They might be stylish. They might be convenient. But like grizzly bears, grizzly beards can be wild, untamed and prickly old things if not taken care of correctly. So here are five ways to tame the beast – with a little help from me and Brisk beard care…
1. Keep in trim.
A neat beard is a sweet beard so ensure you keep your face fungus tidy with the help of a decent, adjustable beard trimmer. Use a brush or comb to straighten the hairs out before trimming and always trim your beard when it’s bone dry: hair expands and relaxes when wet so if you trim it when it’s damp it’ll look shorter once it dries. Remember, too, that your beard doesn’t have to be the same length all over. By cutting it a few millimetres shorter under the chin you’ll create a much softer, more natural transition line. You can do the same if you have a bushy beard and very little hair on your head – by ‘fading’ the sideburns up towards the head you’ll prevent a jarring divide.
2. Comb and condition.
As with relationships, beards tend to be trickiest in their early stages. The first few days of growing one can be uncomfortable and challenging: your new chin accessory may itch, tickle and feel strange to begin with. But there are things you can do to minimise any initial discomfort. Applying a little Brisk Beard Oil throughout the growing process will help keep hair soft, manageable and conditioned. Quickly absorbed and non-greasy, it’s the perfect for minimising the itch and there are four versions to choose from: Tea Tree; refreshing Citrus; warm and masculine Cedarwood; and Unfragranced if you prefer to smell au naturel. You can apply using your fingertips or use a moustache comb or beard brush to distribute it evenly throughout your beard
3. Give your beard a blow dry.
Yep, you can blow dry the hair on your face just like the hair on your head. Simply use a small brush or comb to ease the hair downwards with the help of a hairdryer on a cool setting. Once dry, apply a little beard oil to finish off. This a great way to tame unruly beards, fill in small bald patches and to ensure your beard looks neat, tidy and at its fullest.
4. Dodge dandruff.
If you were to run your fingers through you beard right now chances are, you’d trigger a small snowstorm of skin flakes (go on, try it). If you do, don’t feel too bad – beard dandruff is an occupational hazard of having facial hair. It occurs because hair tends to draw moisture away from the face, leaving the skin beneath dry and dehydrated. On top of that, because you’re not shaving regularly any dead skin cells can build up beneath your beard.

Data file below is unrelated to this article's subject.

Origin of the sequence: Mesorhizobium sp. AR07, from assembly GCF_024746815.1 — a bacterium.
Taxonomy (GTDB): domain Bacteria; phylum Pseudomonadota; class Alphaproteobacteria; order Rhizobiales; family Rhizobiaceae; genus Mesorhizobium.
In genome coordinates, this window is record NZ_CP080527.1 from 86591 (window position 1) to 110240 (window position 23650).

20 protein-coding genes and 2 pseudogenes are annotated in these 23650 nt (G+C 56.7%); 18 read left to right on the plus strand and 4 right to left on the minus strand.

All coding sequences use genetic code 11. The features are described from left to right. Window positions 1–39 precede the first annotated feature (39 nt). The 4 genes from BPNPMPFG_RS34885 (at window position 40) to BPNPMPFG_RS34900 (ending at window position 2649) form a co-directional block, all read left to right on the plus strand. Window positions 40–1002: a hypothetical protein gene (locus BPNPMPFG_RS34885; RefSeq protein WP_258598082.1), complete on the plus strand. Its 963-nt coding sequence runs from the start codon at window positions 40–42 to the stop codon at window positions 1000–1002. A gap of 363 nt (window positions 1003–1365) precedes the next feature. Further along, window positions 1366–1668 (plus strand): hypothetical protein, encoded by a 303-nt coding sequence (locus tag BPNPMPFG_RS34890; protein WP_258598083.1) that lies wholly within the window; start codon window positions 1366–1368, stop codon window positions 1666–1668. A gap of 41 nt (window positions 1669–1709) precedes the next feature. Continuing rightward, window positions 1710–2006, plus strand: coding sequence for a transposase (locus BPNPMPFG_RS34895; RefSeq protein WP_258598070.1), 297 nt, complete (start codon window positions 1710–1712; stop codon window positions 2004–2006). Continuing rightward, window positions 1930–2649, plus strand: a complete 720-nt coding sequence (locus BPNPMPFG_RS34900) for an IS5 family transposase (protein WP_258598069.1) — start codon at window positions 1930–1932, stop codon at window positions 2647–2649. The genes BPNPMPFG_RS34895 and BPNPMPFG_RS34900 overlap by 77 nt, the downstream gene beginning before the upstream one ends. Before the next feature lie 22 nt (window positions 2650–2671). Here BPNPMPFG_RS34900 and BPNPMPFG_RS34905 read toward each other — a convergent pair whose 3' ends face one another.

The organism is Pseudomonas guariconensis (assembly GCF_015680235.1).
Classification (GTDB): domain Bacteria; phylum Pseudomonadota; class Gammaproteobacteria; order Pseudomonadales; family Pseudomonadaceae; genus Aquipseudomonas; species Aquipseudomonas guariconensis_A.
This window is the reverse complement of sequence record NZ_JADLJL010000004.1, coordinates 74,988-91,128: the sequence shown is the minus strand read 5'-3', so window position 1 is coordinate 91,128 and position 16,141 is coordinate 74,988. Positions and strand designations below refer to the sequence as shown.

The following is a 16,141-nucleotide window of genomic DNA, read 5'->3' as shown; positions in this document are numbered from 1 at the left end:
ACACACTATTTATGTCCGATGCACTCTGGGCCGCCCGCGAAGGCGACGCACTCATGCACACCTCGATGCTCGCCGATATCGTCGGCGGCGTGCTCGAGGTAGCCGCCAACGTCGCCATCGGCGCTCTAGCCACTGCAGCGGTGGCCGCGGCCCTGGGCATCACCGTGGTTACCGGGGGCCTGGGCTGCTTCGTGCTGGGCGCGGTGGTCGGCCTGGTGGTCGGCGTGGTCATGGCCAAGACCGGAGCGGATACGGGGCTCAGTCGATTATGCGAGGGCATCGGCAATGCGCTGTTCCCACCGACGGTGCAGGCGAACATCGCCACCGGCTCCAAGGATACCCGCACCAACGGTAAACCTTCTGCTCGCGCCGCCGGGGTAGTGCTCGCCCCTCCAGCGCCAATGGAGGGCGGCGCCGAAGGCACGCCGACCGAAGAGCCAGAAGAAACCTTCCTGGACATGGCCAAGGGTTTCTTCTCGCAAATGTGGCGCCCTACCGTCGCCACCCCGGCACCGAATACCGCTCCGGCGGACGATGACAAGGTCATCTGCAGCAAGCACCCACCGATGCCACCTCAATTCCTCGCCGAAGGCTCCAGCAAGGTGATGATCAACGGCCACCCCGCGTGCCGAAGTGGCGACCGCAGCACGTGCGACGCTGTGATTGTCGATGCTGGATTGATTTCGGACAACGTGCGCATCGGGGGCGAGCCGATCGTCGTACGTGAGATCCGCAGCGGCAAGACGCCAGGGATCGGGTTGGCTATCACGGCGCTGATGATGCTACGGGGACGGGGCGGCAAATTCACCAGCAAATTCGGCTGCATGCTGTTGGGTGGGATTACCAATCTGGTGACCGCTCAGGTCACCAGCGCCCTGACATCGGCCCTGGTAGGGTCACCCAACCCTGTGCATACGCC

Thankfully, minimising beard dandruff is simple: firstly, cleanse your beard thoroughly with Brisk’s Beard Shampoo, which is designed to cleanse without stripping skin and hair of its protective oils. By massaging in with your fingertips you’ll quickly dislodge any stray dead cells. Choose between the Unfragranced Beard Shampoo or the Tea Tree and Cedarwood version. Tea tree is known for its anti-fungal and anti-bacterial properties so is great for ensuring your beard is clean and fresh. Then apply one of Brisk’s Beard Oils (my own favourite is the Citrus one) to ensure hair is conditioned and the skin beneath it is hydrated. Again, make sure you massage in with your fingers to ensure it reaches the skin beneath.
5. Be patient!
If your face furniture looks patchy and uneven in places be patient. Like raising a child you never quite know how your beard will turn out until it’s fully grown. If it looks patchy don’t panic – as it grows in length some gaps will fill in naturally. Yes, it will look a bit wild for a while but keep it clean and conditioned and show it some love and you’ll soon have a beard that’s tamed and looking top-notch.
Brisk Beard Oils combine nourishing natural almond, avocado, argan and jojoba oils in an ultra-light formula that’s highly conditioning is quickly absorbed. All Brisk Beard Shampoos are designed to leave facial hair clean, soft and manageable and are paraben & sulphate free. Available from Waitrose, Boots, Superdrug and from briskgrooming.co.uk.
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